HOW DO I TELL IF MY CHILD IS DEHYDRATED? Normally physicians would instruct you to look for a dry mouth as a sign of dehydration. In the case of HFM, though, your child may not swallow and will drool from the pain until badly dehydrated. A child may tear with mild dehydration and you should not look for this as a sign of dehydration either. Therefore, the best way to look for dehydration is to look for decreased urination. If a child below a year does not urinate for more than 6 to 8 hours or a child over a year of age does not urinate for more than 12 to 14 hours, then that child is probably dehydrated and you should call your physician immediately.

                To prevent dehydration, your child should drink the regular liquids he or she is used to (formula, milk, etc.). If your child is not eating anything and will not take formula or milk, then give Pedialyte (any oral rehydration solution for children, not plain water, flat sodas or Gatorade). When a child gets nothing except clear liquids, they will lose essential electrolytes (sodium, potassium, chlorides, sugars) and that may make them ill itself. Therefore, children getting clear liquids only should replace those electrolytes with these special solutions. If your child is eating some foods, though, then that probably is giving them enough electrolytes and you may give the other liquids. The chart below will give you an estimate of how much fluids your child should drink in a 24 hour period. This is just an estimate and drinking less is o.k. so long as your child does not have the signs of dehydration yet.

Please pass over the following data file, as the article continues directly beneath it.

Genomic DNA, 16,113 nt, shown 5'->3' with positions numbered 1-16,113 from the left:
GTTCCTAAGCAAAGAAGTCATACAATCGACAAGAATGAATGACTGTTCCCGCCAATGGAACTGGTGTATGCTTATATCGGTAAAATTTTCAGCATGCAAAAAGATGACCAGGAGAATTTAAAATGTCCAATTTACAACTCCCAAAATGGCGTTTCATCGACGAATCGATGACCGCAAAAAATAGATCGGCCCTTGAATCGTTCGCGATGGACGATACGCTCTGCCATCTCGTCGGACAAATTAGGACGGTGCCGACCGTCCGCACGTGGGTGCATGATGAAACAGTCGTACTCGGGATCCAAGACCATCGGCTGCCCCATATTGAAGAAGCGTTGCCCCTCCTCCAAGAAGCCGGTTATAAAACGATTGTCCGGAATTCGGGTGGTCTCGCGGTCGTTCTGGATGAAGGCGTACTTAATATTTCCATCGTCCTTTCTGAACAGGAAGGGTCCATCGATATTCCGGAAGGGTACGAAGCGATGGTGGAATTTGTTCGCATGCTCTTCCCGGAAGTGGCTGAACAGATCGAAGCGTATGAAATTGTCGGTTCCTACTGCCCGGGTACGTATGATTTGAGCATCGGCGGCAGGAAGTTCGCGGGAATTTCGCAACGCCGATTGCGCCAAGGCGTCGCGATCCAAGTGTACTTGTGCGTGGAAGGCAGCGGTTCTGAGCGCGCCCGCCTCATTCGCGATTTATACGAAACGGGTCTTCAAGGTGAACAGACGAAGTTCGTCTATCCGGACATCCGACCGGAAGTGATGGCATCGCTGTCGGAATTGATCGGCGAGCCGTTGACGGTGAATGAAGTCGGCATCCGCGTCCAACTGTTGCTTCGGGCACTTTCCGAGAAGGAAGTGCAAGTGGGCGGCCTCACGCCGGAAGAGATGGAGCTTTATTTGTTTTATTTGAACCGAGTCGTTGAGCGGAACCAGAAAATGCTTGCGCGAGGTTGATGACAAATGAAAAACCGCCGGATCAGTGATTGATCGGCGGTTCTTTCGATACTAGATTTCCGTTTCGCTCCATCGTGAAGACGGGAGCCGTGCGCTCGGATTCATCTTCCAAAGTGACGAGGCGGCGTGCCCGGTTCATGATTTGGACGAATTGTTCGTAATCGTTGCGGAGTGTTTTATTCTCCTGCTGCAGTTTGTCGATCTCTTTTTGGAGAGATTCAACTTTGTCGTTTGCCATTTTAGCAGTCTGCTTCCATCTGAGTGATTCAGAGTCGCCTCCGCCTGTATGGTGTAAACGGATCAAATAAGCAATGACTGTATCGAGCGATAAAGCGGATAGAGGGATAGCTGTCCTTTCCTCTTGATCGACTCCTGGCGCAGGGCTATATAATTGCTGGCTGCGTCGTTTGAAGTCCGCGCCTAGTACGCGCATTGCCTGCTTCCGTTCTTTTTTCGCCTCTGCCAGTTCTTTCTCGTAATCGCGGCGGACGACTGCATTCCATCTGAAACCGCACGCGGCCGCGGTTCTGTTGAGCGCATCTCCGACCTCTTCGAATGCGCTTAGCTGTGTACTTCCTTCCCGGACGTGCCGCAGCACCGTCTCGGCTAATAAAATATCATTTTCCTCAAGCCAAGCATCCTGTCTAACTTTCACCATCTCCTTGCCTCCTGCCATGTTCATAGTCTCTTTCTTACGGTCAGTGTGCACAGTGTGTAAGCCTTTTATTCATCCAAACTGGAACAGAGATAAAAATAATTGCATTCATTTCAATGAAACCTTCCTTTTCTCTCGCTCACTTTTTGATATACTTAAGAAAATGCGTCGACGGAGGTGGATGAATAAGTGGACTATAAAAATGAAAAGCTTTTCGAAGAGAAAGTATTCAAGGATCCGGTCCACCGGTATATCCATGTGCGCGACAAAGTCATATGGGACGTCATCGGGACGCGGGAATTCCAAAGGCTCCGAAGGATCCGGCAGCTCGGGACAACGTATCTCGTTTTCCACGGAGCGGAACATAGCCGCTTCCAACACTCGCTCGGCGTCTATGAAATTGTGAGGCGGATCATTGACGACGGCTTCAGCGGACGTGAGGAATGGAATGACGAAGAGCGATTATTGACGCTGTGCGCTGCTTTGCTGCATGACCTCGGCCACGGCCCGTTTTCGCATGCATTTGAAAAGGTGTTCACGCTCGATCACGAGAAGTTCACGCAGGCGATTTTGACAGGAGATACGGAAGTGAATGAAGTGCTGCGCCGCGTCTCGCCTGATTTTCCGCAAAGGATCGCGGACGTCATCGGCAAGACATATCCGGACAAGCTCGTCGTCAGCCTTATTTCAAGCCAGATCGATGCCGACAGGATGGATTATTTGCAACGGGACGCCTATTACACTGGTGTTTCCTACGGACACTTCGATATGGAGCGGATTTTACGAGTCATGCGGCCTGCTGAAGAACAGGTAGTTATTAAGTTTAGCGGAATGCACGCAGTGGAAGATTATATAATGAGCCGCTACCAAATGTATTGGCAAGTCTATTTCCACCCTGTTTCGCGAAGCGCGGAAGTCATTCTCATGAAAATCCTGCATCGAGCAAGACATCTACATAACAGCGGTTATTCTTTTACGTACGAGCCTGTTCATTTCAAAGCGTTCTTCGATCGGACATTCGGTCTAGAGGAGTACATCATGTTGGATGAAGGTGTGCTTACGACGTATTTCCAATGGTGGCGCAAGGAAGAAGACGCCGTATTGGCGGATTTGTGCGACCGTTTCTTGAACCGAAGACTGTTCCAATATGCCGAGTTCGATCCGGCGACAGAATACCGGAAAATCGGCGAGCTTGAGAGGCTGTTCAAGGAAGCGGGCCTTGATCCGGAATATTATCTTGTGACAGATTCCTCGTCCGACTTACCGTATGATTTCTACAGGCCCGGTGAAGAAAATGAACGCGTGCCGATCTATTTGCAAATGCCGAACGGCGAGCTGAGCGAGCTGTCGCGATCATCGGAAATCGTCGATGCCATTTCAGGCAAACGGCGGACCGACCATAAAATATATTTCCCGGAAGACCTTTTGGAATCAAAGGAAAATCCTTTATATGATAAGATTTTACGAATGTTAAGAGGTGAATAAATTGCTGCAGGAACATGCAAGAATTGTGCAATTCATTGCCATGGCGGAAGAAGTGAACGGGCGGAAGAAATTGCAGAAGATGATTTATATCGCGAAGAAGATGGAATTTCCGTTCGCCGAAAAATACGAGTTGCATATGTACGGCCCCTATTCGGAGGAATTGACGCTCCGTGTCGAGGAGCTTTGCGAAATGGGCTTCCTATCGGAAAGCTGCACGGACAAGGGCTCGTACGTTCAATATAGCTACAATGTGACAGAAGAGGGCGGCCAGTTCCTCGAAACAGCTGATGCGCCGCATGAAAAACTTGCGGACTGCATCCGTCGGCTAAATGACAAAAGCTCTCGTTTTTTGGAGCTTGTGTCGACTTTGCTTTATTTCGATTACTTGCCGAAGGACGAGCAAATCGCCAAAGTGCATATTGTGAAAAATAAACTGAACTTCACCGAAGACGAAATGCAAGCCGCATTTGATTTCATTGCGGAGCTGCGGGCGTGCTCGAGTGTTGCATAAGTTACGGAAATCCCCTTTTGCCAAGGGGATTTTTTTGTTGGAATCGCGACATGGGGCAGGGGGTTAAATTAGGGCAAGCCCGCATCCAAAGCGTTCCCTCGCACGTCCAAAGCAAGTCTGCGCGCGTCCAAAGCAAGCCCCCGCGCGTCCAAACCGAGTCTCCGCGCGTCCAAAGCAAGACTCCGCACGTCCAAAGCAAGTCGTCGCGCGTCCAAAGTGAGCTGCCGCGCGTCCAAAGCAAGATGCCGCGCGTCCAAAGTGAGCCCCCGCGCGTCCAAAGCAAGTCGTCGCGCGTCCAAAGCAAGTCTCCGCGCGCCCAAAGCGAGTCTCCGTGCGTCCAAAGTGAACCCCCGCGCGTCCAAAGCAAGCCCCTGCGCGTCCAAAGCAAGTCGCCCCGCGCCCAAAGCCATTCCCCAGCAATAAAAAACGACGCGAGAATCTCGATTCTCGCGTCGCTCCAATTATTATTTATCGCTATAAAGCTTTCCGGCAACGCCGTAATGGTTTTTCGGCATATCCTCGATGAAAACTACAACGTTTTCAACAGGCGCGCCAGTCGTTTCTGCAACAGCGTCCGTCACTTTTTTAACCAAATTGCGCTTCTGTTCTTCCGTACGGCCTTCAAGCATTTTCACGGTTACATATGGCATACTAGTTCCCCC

Weight in pounds Daily fluid requirements to prevent dehydration
8 12 oz
16 24 oz
24 36 oz
32 40 oz
48 50 oz
64 56 oz

 HOW CAN I MAKE MY CHILD FEEL BETTER? The rash usually won't bother your child, but if it does itch simply give Benedryl orally or Benedryl, Calamine, Caladryl or Cortaid topically. The fever is present for a purpose and will help your child fight this infection. Therefore, unless your child is very uncomfortable leave the fever alone. If you do chose to lower the temperature, use Motrin (ibuprofen) as it will help the inflammation in the mouth better than Tylenol (acetaminophen).

  1. Dab the mixture on the sores with a Q-tip.

  2. Brush their teeth with the mixture.